Vineyard in talks to finance largest US offshore wind farm

Developer reports 'strong interest' from financiers including banks and tax equity investors in 800MW project off Massachusetts coast

Developer Vineyard Wind is now engaged in financing discussions for its 800MW Massachusetts offshore wind farm – set to be the first major array in the US – and sees 2021 as a “realistic” timeframe to have it fully in operation, according to the developer.

Vineyard sees “strong interest” from the financial community including banks and tax equity investors in the project, James Torgerson, chief executive of Avangrid, 50-50 joint owner with Copenhagen Infrastructure Partners (CIP), said on a recent conference call. He did not name them.

Spokesman Scott Farmelant declined to expand on those comments, confirming only that the developer is “organising financing” for what likely will be the nation’s first commercial-scale offshore wind project.

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The talks underscore the greater comfort level investors and lenders now have versus 18 months or so ago with opportunities in the emerging US offshore wind industry, despite its lack of experience with large project construction and operations.

Part of that is down to Avangrid's controlling shareholder Iberdrola, CIP, Equinor, Orsted and other European players with a proven track record of offshore project execution that dominate the US industry’s initial development stage.

Financiers also view Vineyard as one of the few near-term bankable projects to emerge thus far after it secured a contract last year with Massachusetts electric distribution companies to sell 800MW of capacity from its Atlantic zone 24km (15 miles) south of Martha’s Vineyard.

The developer was also allocated 54MW of capacity last February by regional grid operator ISO New England in its so-called secondary substitution auction.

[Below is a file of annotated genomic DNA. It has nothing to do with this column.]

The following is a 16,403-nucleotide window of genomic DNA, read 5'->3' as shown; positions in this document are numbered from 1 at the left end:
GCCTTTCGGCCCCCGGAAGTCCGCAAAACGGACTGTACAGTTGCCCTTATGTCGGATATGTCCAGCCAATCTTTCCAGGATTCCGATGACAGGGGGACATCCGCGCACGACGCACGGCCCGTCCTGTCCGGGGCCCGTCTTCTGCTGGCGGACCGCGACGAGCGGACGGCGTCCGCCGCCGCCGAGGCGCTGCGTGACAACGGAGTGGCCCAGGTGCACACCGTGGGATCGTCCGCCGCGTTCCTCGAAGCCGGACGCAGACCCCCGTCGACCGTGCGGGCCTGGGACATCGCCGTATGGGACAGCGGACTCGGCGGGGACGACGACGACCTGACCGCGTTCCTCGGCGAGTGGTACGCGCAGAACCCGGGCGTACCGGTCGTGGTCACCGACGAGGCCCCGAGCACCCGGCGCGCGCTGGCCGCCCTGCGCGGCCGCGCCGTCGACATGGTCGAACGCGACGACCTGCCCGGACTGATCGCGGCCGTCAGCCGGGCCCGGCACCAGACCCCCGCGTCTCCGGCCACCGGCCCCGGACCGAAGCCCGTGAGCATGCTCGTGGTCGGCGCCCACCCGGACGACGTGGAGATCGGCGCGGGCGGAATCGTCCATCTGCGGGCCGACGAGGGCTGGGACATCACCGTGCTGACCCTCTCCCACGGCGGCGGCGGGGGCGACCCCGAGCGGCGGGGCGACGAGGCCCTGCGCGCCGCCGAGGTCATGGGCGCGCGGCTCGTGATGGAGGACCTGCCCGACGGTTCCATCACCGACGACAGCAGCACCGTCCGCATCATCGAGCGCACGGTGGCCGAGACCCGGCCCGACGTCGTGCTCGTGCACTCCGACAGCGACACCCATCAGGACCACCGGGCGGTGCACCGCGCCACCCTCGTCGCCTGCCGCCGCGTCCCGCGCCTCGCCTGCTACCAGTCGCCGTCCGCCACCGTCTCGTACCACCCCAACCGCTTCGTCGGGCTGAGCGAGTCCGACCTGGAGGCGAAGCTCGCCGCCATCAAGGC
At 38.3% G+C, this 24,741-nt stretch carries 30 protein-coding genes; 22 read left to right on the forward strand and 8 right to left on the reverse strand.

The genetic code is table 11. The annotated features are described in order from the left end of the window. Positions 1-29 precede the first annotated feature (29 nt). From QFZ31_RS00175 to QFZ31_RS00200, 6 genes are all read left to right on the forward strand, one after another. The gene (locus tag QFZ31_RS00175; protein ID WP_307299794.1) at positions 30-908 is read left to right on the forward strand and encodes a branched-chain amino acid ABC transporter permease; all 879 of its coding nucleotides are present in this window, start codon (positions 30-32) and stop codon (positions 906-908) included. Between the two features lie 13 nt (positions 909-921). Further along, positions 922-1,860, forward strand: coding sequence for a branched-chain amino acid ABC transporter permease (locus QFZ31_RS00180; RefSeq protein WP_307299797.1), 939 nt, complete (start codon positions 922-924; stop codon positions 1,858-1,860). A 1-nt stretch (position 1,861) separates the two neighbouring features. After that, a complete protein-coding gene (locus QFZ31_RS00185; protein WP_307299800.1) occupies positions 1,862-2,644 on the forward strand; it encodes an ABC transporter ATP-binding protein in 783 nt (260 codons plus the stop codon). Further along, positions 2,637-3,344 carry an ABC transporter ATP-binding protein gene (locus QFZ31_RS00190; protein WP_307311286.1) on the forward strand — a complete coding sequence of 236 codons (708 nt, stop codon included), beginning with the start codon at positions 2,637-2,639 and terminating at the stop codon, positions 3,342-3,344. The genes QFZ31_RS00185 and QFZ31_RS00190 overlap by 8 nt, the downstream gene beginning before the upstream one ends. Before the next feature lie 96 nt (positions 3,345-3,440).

Even as industry supporters keep raising their estimates for potential wind power capacity from existing lease areas along the east coast (23-25GW at last count), less than 10% have a firm market, a point not lost on the banks.

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The developer isn’t saying how much financing the project will require. Capex will determine the monetised federal investment tax credit (ITC) value. Vineyard is applying for a 24% ITC rate for the initial 400MW and 18% for the other 400MW.

Balance sheet, construction and equipment financing will also likely play a role. Avangrid, an energy generation, delivery and services company, has about $15.1bn in market capitalisation. CIP has around €6.8bn ($7.6bn) under management. Vineyard last year named MHI Vestas as its preferred supplier for 84, V164-9.5MW turbines.

2021 project completion?

Torgerson told analysts that the project’s timeline is “on track.” Vineyard has contracted, or will do so soon, about 70% of project supplies, so “we’re in pretty good shape from that standpoint.”

He expressed confidence about getting required permits and approvals by year-end. “So, I think 2021 is realistic” to have the project in full commercial operation.

“It’s just assuming things fall in line with the rest of the year,” he added. Once federal permits are in-hand by end-summer, Vineyard “can readily determine if we are going to be able to meet everything by 2021.”

If unforeseen delays arise, it will have a backup plan that maximises ITC benefits and energy production that the developer will derive from the project.

Initially, Vineyard had targeted 2021 to complete 400MW and May-June 2022 for the balance.

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